I know this is a gas pipe but wanted to confirm what kind and if the square portion pointed out with the arrow is the SHUTOFF.... if I turn it left it will shut gas off correct?
Turning it 90 degrees clockwise (right) should turn it off.
I meant to say right to turn off, my mistake. So you think its a quarter turn and not one that I would continue to turn past 90 till it seats to turn it off?
It likely will just continue turning, and at 180 degrees will be open again.
The passage is a hole drilled though the piece you are turning.
Aligned with the pipe gas passes through, 90 degrees and no gas passes through.
If you look carefully at the top of the square there should be some marking that indicates open and closed.
Thanks for the replies.
Unfortunetly there are no markings that acutally say "open" or "closed" however, if you look at the photo at the link above. The square portion of the valve (the shutoff) is in the on position in a diamond like position. In the center of the "diamond" there is a circle with 2 arrows on top and bottom one pointing up and down.
This is in the on position I assume if I turn the arrows to point left and right it will be inthe off position. Unless they are just insignificant markings on the valve, do you think these indicate "open and closed"?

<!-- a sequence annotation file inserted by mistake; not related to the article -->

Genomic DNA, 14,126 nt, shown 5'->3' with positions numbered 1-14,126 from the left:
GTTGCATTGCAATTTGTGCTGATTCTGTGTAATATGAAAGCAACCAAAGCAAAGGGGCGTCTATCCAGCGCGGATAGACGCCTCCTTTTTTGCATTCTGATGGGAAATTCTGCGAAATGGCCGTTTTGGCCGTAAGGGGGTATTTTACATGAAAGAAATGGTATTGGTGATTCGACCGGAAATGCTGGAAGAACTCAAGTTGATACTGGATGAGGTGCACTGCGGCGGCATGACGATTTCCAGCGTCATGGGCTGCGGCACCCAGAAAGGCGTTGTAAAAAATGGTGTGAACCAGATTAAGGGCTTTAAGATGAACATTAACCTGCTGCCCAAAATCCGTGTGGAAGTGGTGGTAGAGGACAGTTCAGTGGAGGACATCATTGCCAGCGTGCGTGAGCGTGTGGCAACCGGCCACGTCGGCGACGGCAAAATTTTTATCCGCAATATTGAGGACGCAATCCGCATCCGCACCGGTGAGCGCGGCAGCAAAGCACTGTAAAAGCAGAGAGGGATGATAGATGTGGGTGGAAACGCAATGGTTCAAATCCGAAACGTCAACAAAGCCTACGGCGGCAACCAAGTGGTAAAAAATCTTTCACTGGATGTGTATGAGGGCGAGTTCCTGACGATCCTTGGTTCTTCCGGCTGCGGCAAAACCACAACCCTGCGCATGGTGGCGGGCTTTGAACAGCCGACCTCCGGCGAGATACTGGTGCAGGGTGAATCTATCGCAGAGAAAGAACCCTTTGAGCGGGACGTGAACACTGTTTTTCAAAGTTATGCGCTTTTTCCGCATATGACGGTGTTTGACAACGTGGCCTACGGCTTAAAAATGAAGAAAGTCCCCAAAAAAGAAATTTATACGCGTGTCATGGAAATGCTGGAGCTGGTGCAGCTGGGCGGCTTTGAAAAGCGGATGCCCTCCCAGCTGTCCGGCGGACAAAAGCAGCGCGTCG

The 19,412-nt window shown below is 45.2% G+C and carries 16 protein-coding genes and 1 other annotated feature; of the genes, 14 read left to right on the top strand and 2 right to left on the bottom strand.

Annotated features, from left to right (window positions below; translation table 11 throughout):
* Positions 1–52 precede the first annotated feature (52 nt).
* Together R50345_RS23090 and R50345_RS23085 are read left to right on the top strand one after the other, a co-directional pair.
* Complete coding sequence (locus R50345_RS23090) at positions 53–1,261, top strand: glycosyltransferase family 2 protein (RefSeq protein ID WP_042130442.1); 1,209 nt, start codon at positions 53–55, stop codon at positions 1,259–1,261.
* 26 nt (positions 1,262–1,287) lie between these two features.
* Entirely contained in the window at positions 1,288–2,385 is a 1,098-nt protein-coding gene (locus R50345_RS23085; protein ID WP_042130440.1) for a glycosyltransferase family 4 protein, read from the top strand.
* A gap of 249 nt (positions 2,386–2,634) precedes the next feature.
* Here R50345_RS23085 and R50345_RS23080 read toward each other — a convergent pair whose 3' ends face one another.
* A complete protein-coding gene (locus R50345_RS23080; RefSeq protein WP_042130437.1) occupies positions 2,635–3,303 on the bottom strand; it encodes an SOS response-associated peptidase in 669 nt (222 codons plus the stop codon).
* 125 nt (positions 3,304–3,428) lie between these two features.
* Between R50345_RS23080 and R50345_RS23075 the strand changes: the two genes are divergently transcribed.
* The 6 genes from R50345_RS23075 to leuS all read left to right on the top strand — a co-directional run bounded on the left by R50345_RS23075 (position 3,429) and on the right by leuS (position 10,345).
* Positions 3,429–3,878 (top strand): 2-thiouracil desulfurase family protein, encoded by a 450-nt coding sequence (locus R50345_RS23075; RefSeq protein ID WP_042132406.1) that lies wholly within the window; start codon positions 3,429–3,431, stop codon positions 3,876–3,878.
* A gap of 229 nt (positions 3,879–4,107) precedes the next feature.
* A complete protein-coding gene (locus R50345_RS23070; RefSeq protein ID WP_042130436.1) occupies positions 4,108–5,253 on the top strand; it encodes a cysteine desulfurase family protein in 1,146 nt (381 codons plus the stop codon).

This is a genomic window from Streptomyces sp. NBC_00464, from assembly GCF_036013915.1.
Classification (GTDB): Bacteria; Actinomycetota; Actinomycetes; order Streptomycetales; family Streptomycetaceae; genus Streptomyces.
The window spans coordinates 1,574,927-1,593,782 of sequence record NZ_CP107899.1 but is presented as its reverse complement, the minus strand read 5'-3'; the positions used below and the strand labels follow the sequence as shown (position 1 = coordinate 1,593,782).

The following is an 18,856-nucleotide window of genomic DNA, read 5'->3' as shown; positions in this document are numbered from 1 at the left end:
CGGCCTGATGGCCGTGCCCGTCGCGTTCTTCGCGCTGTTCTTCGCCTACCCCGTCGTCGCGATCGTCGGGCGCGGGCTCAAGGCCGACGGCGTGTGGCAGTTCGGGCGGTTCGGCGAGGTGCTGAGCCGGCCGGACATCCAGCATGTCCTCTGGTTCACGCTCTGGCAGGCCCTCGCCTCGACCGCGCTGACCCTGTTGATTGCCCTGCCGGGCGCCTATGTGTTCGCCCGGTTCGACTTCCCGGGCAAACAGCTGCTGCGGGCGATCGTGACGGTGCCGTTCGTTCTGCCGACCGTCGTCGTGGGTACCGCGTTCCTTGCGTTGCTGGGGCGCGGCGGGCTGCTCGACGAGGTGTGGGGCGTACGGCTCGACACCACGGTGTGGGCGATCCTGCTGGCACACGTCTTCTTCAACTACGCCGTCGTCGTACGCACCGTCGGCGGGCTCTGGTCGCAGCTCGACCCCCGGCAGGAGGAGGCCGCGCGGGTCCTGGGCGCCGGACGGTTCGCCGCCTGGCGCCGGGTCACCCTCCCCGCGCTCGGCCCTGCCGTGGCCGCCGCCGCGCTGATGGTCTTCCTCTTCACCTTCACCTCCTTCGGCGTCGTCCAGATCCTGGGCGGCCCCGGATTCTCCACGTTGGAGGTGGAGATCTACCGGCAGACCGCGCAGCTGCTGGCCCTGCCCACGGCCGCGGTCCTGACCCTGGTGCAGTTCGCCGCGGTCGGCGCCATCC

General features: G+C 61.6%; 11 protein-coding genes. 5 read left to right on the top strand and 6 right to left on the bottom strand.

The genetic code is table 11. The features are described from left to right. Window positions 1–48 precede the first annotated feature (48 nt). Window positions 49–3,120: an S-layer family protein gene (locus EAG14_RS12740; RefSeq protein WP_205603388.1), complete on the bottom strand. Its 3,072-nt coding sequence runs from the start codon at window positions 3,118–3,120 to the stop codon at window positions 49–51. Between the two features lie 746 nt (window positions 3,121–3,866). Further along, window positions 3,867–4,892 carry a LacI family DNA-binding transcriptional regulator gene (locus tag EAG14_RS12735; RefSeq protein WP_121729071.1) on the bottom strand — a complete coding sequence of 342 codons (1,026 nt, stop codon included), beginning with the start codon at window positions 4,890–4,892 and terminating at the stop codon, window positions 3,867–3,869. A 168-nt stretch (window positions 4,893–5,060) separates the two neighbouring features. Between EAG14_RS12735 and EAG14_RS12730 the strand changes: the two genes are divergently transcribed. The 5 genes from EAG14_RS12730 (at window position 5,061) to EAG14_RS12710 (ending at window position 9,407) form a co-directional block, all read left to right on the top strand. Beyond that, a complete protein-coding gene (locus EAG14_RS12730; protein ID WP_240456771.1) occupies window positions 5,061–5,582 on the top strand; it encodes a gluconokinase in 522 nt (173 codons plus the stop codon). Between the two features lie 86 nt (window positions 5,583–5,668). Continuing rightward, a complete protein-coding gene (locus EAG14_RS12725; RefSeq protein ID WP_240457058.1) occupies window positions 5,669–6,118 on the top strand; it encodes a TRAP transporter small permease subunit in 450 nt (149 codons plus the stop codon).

I hope my questioning is not silly I just never seen a valve with a shutoff that didnt have a handle...
"The square portion of the valve (the shutoff) is in the on position in a diamond like position. In the center of the "diamond" there is a circle with 2 arrows on top and bottom one pointing up and down. "
That is all the marking they often have.
Sometimes it is just a casting line.
SO Brickeye.. this casting mark, if the arrows are in the side position (square still in diamond position) then the valve is closed..... generally speaking of course.
If te line on the valve is across the pipe flow is blocked.
If it is parallel to the pipe flow is open.
Just like the handle on a ball valve.
Parallel is on, perpendicular is off.
You need to be aware these are maintenance valves, and not designed for a lot of use.
using them more than once every few years is liable to result in leaks.
The valve 'packing' is often just finely ground mating surfaces in the valve.